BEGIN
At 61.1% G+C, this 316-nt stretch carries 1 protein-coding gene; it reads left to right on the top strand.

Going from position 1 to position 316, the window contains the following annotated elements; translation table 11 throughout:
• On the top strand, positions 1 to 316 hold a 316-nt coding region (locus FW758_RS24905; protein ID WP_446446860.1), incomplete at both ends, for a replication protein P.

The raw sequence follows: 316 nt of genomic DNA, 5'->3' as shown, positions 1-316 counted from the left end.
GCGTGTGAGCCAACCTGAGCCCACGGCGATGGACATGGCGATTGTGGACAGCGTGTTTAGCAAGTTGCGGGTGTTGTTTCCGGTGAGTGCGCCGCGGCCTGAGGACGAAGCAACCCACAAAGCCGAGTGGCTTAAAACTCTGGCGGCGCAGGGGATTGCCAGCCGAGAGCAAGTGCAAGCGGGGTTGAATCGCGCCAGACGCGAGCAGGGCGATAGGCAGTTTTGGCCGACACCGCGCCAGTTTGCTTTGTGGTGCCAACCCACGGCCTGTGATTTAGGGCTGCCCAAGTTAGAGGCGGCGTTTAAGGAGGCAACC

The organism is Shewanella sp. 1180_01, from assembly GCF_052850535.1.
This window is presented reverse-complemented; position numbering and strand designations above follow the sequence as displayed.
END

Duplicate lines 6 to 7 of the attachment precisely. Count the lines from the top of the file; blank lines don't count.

The organism is Shewanella sp. 1180_01, from assembly GCF_052850535.1.
This window is presented reverse-complemented; position numbering and strand designations above follow the sequence as displayed.